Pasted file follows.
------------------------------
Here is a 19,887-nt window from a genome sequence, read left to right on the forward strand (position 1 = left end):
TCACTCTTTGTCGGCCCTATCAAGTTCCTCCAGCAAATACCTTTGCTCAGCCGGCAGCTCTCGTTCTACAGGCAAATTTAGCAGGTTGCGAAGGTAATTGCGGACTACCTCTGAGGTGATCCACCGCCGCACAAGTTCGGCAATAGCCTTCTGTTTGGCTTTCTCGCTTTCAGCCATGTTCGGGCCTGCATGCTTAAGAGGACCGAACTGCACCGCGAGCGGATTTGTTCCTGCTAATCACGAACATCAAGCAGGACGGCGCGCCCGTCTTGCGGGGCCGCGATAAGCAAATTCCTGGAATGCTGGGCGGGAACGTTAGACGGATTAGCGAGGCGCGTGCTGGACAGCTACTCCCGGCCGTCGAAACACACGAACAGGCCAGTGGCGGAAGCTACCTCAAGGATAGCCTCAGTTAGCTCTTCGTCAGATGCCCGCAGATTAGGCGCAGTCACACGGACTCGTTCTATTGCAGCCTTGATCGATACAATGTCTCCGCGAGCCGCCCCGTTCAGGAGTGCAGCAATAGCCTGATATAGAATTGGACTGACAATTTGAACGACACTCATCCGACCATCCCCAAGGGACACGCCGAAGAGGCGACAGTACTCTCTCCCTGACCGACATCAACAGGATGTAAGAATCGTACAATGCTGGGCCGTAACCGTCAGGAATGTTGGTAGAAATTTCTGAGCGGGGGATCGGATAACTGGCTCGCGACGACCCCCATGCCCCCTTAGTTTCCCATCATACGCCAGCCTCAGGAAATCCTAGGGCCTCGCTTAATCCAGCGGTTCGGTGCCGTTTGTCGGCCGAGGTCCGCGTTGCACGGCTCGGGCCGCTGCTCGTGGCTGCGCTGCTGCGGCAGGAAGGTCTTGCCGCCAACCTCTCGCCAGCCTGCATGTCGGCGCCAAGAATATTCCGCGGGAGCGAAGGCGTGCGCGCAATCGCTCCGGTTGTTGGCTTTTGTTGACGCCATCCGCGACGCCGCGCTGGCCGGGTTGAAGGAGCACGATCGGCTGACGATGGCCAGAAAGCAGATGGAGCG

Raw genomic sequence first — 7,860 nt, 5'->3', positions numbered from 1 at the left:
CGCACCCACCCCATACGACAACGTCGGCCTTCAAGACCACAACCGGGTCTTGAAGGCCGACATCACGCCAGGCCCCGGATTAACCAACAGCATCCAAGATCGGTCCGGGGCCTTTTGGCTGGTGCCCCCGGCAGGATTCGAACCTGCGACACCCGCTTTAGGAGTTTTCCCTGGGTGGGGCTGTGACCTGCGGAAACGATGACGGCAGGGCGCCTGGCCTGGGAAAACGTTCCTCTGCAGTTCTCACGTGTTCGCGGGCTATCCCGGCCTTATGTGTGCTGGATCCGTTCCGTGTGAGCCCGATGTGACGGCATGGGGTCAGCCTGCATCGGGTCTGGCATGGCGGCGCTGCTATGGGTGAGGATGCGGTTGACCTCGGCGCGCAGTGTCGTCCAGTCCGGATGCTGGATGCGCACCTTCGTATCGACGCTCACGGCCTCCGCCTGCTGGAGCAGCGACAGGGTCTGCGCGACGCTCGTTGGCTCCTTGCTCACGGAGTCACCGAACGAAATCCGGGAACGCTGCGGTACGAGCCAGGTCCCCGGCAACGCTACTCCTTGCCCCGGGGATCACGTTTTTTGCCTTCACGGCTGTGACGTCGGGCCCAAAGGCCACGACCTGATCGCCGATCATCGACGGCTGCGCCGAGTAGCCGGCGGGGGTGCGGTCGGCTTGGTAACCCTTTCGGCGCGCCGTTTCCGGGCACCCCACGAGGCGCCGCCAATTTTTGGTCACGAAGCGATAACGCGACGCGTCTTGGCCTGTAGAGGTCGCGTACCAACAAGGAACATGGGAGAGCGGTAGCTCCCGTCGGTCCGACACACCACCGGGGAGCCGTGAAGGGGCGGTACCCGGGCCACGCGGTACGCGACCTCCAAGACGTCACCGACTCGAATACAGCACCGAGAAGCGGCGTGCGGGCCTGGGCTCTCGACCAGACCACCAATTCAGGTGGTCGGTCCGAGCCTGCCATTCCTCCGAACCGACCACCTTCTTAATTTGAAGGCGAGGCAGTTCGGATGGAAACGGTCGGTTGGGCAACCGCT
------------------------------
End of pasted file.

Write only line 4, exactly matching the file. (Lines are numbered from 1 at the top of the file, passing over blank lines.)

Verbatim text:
CGCACCCACCCCATACGACAACGTCGGCCTTCAAGACCACAACCGGGTCTTGAAGGCCGACATCACGCCAGGCCCCGGATTAACCAACAGCATCCAAGATCGGTCCGGGGCCTTTTGGCTGGTGCCCCCGGCAGGATTCGAACCTGCGACACCCGCTTTAGGAGTTTTCCCTGGGTGGGGCTGTGACCTGCGGAAACGATGACGGCAGGGCGCCTGGCCTGGGAAAACGTTCCTCTGCAGTTCTCACGTGTTCGCGGGCTATCCCGGCCTTATGTGTGCTGGATCCGTTCCGTGTGAGCCCGATGTGACGGCATGGGGTCAGCCTGCATCGGGTCTGGCATGGCGGCGCTGCTATGGGTGAGGATGCGGTTGACCTCGGCGCGCAGTGTCGTCCAGTCCGGATGCTGGATGCGCACCTTCGTATCGACGCTCACGGCCTCCGCCTGCTGGAGCAGCGACAGGGTCTGCGCGACGCTCGTTGGCTCCTTGCTCACGGAGTCACCGAACGAAATCCGGGAACGCTGCGGTACGAGCCAGGTCCCCGGCAACGCTACTCCTTGCCCCGGGGATCACGTTTTTTGCCTTCACGGCTGTGACGTCGGGCCCAAAGGCCACGACCTGATCGCCGATCATCGACGGCTGCGCCGAGTAGCCGGCGGGGGTGCGGTCGGCTTGGTAACCCTTTCGGCGCGCCGTTTCCGGGCACCCCACGAGGCGCCGCCAATTTTTGGTCACGAAGCGATAACGCGACGCGTCTTGGCCTGTAGAGGTCGCGTACCAACAAGGAACATGGGAGAGCGGTAGCTCCCGTCGGTCCGACACACCACCGGGGAGCCGTGAAGGGGCGGTACCCGGGCCACGCGGTACGCGACCTCCAAGACGTCACCGACTCGAATACAGCACCGAGAAGCGGCGTGCGGGCCTGGGCTCTCGACCAGACCACCAATTCAGGTGGTCGGTCCGAGCCTGCCATTCCTCCGAACCGACCACCTTCTTAATTTGAAGGCGAGGCAGTTCGGATGGAAACGGTCGGTTGGGCAACCGCT